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An "Amber" light will always reflect back less light than a white light. It is the short wavelength of blue light that causes the reflection, which is not prevalent in any yellow/amber/orange/red light. The very reason it appears reddish is because it does not have significant quantities of short wavelength light.
Using Google search I have not been able to confirm that amber light reflects back less light from fog or dust. I found that the advantage of “selective yellow” is in the way our eyes process light.

[ame]http://en.wikipedia.org/wiki/Selective_yellow[/ame]


http://www.danielsternlighting.com/images/S-Yellow.pdf

According to Daniel Stern Lighting:

“Selective yellow light can improve a driver's ability to see in fog or rain or snow, but not because it 'penetrates fog better' or 'reflects less off or snow, but not because it 'penetrates fog better' or 'reflects less off droplets' as is commonly thought. That effect is known as Rayleigh Scattering, and is why the sky appears blue. However, it occurs only when the droplet size is equal or smaller than the wavelength of the light, which is certainly not the case with ordinary fog, rain or snow. Roadway Fog droplets are several orders of magnitude larger than visible light wavelengths, so there's no Rayleigh Scattering.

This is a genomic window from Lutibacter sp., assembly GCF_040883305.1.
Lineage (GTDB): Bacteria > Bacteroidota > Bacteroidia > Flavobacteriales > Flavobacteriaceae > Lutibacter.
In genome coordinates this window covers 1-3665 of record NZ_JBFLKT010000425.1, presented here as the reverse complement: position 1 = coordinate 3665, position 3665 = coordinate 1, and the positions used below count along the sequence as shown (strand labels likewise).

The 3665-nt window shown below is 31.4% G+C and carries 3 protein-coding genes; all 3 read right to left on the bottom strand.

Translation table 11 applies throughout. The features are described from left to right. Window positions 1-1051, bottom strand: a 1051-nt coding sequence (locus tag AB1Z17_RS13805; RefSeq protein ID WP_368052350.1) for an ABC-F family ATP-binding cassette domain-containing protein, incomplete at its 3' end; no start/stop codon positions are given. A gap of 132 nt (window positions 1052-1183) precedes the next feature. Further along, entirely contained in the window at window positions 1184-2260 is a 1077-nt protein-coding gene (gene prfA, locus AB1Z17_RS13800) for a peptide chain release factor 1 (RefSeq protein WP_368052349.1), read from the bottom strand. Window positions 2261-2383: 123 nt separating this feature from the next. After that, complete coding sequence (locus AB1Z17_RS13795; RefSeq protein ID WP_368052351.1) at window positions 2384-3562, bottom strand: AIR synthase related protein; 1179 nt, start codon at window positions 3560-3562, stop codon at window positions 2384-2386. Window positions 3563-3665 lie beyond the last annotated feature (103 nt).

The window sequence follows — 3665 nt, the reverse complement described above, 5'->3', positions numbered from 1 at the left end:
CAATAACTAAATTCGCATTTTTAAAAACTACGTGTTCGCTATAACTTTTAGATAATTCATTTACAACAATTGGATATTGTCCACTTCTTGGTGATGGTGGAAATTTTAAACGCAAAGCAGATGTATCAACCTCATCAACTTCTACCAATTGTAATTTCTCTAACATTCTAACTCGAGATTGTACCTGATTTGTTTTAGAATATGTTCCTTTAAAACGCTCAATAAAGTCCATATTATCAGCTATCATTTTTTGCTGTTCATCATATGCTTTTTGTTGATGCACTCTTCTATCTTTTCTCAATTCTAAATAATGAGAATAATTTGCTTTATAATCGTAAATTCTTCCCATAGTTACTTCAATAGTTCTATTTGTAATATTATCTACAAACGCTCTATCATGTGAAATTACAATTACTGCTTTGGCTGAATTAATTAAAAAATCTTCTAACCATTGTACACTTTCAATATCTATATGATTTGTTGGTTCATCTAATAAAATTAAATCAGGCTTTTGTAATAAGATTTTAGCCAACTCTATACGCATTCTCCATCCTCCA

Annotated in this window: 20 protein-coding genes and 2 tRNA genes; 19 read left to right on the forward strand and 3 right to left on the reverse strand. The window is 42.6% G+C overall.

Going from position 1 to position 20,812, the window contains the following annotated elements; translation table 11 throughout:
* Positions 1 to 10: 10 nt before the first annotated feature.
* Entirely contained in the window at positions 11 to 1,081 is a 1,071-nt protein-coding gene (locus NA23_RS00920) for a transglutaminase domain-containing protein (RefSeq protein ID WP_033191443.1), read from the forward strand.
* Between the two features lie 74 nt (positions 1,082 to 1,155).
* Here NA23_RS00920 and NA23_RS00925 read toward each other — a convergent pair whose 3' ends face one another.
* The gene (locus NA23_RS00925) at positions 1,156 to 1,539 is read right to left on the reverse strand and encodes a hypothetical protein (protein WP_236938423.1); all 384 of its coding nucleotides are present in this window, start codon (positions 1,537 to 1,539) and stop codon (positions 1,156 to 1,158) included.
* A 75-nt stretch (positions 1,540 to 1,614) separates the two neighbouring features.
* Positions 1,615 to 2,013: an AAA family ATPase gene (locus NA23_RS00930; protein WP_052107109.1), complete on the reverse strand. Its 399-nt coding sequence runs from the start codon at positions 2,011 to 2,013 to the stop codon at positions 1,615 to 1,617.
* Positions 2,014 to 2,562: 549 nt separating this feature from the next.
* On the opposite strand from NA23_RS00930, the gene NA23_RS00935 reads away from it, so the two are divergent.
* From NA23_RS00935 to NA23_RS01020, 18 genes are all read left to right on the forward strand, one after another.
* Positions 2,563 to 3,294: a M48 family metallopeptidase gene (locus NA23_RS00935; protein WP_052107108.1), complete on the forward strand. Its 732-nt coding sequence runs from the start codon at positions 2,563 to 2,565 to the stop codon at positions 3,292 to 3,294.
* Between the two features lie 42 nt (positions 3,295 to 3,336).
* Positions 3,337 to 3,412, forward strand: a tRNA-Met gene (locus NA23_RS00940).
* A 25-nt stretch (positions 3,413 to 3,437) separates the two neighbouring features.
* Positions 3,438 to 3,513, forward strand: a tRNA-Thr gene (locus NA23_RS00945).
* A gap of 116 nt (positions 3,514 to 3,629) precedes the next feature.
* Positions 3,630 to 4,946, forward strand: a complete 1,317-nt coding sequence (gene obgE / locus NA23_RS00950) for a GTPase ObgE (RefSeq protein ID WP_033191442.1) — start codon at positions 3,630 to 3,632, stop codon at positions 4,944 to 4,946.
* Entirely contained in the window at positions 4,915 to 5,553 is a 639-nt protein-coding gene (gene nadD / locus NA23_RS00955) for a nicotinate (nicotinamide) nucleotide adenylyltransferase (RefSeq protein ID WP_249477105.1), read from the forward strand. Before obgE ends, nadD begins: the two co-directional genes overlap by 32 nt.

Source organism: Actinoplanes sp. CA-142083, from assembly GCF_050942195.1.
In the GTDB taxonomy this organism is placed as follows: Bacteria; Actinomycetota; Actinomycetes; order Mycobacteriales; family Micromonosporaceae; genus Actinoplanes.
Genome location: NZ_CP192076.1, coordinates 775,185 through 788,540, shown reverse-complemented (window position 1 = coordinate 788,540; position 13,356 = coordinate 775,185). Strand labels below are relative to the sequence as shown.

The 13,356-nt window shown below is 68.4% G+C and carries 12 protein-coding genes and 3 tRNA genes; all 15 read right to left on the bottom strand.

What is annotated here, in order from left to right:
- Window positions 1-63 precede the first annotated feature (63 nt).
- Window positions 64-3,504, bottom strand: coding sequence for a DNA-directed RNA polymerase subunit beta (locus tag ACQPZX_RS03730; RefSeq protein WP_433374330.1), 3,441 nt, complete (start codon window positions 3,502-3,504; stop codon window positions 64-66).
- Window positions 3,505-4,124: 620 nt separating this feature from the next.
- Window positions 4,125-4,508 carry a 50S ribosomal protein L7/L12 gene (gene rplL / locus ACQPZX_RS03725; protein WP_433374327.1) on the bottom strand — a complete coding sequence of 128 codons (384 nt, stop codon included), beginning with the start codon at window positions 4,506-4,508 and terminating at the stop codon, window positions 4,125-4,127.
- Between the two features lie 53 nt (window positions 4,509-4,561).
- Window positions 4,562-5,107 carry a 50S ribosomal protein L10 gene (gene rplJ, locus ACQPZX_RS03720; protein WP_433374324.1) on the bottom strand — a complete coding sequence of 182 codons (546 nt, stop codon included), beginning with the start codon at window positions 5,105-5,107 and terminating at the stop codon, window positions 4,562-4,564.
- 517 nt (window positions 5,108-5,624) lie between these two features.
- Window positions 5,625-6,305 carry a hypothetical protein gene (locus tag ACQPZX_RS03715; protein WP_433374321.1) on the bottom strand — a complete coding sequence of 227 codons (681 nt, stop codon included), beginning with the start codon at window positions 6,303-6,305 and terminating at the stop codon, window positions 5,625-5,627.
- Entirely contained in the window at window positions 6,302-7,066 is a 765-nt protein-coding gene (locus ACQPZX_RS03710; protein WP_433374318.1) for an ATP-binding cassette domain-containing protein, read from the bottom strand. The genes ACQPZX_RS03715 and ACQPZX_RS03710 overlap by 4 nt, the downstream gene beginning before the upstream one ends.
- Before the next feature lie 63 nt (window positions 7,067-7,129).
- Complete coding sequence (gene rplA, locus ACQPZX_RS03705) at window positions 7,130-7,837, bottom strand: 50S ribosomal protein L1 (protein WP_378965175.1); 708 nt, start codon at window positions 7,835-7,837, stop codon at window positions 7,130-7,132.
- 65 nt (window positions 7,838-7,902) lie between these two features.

So, why do yellow fog lamps seem to work better? It's because of the way the human eye interacts with different colors of light. Blue and violet are very difficult for the human optical system to process correctly. They are the shortest visible wavelengths and tend to focus in front of our eyes' retinae, rather than upon it. To demonstrate this to yourself, find a dark blue store front sign or something else that's a dark, pure blue against a dark background in the absence of white light—from any appreciable distance, it's almost impossible for your eyes to see the blue lighted object as a sharply defined form;the edges blur significantly. Deep blue runway lights exhibit the same effect; check it out the next time you land at night.”
 

ocotilo

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after all the lights i have tried and gone through, the best lights on the market are phantom lights, they even come with a lifetime warranty, phantom lights are a few hundred dollars cheaper and they are bullet proof, literally!
they are the brightest led lights out there
 

lovesdunes

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after all the lights i have tried and gone through, the best lights on the market are phantom lights, they even come with a lifetime warranty, phantom lights are a few hundred dollars cheaper and they are bullet proof, literally!
they are the brightest led lights out there
That's some funny stuff right there. The Phantom lights arn't even as bright as the Vision X lights that arn't as bright as the Rigid lights.








Throw a bunch of Flood reflectors into the Rigid light and put two 4" HID Spots and the light is really impressive.




The Phantom light is bright but no where nearly as bright and the Rigid light. Last time I checked it was pretty easy the find the Rigid light for right around the same price as well.